UBS has been fined $1.5bn (£940 million) by US, UK and Swiss regulators over its role in the Libor-fixing scandal.
The fines include a record £160 million penalty from the Financial Services Authority (FSA). UBS has agreed to pay $1.2 billion in combined fines to the US Department of Justice and the Commodities Futures Trading Commission, and 59m Swiss francs (£40 million) to the Swiss Financial Market Supervisory Authority.
UBS is the second major bank to be fined over attempts to manipulate the Libor rate, after Barclays was handed a £290 million penalty by UK and UK regulators earlier this year.
UBS chief executive Sergio Ermotti said in a statement: 'We deeply regret this inappropriate and unethical behaviour. No amount of profit is more important than the reputation of this firm, and we are committed to doing business with integrity.'
The FSA said that UBS traders routinely made requests to those at the bank responsible for determining Libor and Euribor submissions to adjust them to benefit trading positions. It added that UBS handed the role of determining those submissions to traders who made a profit due to Libor fixing.
UBS employees also colluded with interdealer brokers to influence Japanese Yen Libor submissions, rewarding them with corrupt brokerage payments, it said.
The regulator said the misconduct was 'extensive and widespread', taking place over six years to the end of 2010. The FSA discovered at least 2,000 documented requests for inappropriate submissions, on top of an 'unquantifiable' number of oral requests, and said Libor manipulation was openly discussed in internal open chat forums and group emails.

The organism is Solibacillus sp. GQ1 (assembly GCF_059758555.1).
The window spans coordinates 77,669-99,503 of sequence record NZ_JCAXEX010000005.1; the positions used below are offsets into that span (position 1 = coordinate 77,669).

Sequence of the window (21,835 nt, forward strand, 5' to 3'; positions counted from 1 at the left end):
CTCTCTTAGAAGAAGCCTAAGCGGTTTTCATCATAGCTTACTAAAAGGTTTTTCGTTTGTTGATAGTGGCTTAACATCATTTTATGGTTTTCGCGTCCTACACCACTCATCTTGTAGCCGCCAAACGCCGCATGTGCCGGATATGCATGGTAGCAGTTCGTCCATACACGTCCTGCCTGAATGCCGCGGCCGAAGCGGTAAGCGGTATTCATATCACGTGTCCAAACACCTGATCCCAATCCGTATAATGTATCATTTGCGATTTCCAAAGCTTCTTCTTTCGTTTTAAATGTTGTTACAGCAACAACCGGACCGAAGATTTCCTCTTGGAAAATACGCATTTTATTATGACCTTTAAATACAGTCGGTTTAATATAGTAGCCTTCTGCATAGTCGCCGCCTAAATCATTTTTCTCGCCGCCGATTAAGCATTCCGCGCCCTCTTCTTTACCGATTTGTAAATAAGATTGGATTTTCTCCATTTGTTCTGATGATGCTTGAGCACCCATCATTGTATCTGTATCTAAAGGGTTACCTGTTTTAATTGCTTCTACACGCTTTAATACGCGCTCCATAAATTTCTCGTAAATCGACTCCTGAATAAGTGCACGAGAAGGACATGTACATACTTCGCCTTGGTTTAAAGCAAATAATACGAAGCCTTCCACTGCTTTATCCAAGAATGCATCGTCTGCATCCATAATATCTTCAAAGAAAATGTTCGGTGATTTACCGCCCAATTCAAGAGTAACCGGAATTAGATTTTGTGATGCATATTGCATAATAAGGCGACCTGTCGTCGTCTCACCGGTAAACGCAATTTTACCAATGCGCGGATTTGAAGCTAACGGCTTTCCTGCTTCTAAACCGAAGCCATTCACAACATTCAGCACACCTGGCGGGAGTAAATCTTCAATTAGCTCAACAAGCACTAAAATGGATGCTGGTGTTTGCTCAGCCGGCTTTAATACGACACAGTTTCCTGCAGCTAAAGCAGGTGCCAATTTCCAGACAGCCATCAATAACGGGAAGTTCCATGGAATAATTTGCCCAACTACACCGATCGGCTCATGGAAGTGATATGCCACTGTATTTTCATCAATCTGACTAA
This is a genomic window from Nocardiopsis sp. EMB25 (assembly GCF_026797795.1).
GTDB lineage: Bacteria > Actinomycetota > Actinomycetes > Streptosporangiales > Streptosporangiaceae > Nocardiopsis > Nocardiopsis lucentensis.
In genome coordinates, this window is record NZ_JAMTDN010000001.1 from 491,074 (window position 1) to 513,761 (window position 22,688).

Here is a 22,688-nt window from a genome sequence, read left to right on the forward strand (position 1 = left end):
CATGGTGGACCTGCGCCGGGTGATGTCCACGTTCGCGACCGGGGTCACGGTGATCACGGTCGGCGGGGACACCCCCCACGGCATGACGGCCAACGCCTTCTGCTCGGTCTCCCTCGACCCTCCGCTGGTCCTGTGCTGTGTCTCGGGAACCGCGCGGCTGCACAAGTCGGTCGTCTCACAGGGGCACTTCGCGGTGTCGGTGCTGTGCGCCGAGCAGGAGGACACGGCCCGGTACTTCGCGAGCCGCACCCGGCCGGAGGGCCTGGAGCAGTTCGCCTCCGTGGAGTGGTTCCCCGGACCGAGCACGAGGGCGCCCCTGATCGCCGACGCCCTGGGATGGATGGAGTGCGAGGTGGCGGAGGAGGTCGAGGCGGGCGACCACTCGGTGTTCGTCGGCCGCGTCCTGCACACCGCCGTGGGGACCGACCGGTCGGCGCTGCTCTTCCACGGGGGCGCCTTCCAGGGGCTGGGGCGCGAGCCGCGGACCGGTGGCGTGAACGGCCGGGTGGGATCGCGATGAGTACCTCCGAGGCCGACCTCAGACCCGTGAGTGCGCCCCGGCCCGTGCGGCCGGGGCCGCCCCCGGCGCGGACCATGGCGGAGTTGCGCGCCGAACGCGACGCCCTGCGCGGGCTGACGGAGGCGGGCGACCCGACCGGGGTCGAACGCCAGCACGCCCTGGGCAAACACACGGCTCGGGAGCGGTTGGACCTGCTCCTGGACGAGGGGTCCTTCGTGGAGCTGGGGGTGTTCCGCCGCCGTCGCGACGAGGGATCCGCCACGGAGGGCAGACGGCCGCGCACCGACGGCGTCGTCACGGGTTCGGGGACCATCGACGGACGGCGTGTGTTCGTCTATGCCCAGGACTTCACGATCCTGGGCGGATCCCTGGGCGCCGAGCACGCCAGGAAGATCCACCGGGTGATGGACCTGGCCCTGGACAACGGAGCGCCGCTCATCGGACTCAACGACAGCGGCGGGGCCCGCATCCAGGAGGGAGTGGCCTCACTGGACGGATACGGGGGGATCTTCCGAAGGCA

At least 45 individuals at the bank were involved in, or aware of, the Libor fixing, but it was not detected by UBS's compliance department, which undertook five audits over the six years, the FSA said.
Tracey McDermott, FSA director of enforcement and financial crime, said: 'The integrity of benchmarks such as Libor and Euribor are of fundamental importance to both UK and international financial markets. UBS traders and managers ignored this.
'They manipulated UBS’s submissions in order to benefit their own positions and to protect UBS’s reputation, showing a total disregard for the millions of market participants around the world who were also affected by Libor and Euribor.'
UBS's fine follows a cross-border investigation into the bank, and the FSA said it was pursuing a number of other investigations into Libor fixing.